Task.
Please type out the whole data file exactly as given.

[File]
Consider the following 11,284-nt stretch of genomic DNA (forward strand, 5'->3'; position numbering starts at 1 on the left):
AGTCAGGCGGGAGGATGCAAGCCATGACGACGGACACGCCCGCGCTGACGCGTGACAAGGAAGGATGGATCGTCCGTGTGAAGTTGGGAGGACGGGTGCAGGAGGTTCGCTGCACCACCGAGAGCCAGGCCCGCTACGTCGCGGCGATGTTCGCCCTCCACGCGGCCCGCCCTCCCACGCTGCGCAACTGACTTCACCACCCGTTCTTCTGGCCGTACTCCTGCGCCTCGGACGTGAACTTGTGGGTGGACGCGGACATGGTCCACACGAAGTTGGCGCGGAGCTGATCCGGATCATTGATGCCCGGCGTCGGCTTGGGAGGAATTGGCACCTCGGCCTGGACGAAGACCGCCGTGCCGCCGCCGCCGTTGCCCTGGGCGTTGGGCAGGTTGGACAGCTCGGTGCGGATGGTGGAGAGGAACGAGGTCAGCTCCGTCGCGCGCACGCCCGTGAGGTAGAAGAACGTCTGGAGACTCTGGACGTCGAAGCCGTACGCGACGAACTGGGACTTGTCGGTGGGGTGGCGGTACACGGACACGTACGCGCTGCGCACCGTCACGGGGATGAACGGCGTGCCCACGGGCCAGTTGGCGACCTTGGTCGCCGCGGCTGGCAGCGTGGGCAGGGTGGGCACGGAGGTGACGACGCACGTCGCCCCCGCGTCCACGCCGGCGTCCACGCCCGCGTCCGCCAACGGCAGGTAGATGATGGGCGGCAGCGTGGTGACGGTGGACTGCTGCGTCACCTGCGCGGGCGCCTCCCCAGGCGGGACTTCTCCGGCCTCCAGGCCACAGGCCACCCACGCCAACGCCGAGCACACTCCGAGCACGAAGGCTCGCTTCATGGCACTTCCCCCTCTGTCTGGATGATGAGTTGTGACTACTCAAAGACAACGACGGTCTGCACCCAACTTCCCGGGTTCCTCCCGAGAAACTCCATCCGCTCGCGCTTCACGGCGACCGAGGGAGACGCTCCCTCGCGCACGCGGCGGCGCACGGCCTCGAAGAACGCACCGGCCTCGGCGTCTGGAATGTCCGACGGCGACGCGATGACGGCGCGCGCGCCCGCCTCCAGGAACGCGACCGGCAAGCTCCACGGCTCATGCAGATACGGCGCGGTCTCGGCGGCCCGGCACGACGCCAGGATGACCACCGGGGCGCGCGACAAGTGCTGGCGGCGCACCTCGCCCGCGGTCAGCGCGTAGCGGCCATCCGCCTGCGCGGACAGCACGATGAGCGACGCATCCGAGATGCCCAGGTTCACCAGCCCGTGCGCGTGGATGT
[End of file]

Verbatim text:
Consider the following 11,284-nt stretch of genomic DNA (forward strand, 5'->3'; position numbering starts at 1 on the left):
AGTCAGGCGGGAGGATGCAAGCCATGACGACGGACACGCCCGCGCTGACGCGTGACAAGGAAGGATGGATCGTCCGTGTGAAGTTGGGAGGACGGGTGCAGGAGGTTCGCTGCACCACCGAGAGCCAGGCCCGCTACGTCGCGGCGATGTTCGCCCTCCACGCGGCCCGCCCTCCCACGCTGCGCAACTGACTTCACCACCCGTTCTTCTGGCCGTACTCCTGCGCCTCGGACGTGAACTTGTGGGTGGACGCGGACATGGTCCACACGAAGTTGGCGCGGAGCTGATCCGGATCATTGATGCCCGGCGTCGGCTTGGGAGGAATTGGCACCTCGGCCTGGACGAAGACCGCCGTGCCGCCGCCGCCGTTGCCCTGGGCGTTGGGCAGGTTGGACAGCTCGGTGCGGATGGTGGAGAGGAACGAGGTCAGCTCCGTCGCGCGCACGCCCGTGAGGTAGAAGAACGTCTGGAGACTCTGGACGTCGAAGCCGTACGCGACGAACTGGGACTTGTCGGTGGGGTGGCGGTACACGGACACGTACGCGCTGCGCACCGTCACGGGGATGAACGGCGTGCCCACGGGCCAGTTGGCGACCTTGGTCGCCGCGGCTGGCAGCGTGGGCAGGGTGGGCACGGAGGTGACGACGCACGTCGCCCCCGCGTCCACGCCGGCGTCCACGCCCGCGTCCGCCAACGGCAGGTAGATGATGGGCGGCAGCGTGGTGACGGTGGACTGCTGCGTCACCTGCGCGGGCGCCTCCCCAGGCGGGACTTCTCCGGCCTCCAGGCCACAGGCCACCCACGCCAACGCCGAGCACACTCCGAGCACGAAGGCTCGCTTCATGGCACTTCCCCCTCTGTCTGGATGATGAGTTGTGACTACTCAAAGACAACGACGGTCTGCACCCAACTTCCCGGGTTCCTCCCGAGAAACTCCATCCGCTCGCGCTTCACGGCGACCGAGGGAGACGCTCCCTCGCGCACGCGGCGGCGCACGGCCTCGAAGAACGCACCGGCCTCGGCGTCTGGAATGTCCGACGGCGACGCGATGACGGCGCGCGCGCCCGCCTCCAGGAACGCGACCGGCAAGCTCCACGGCTCATGCAGATACGGCGCGGTCTCGGCGGCCCGGCACGACGCCAGGATGACCACCGGGGCGCGCGACAAGTGCTGGCGGCGCACCTCGCCCGCGGTCAGCGCGTAGCGGCCATCCGCCTGCGCGGACAGCACGATGAGCGACGCATCCGAGATGCCCAGGTTCACCAGCCCGTGCGCGTGGATGT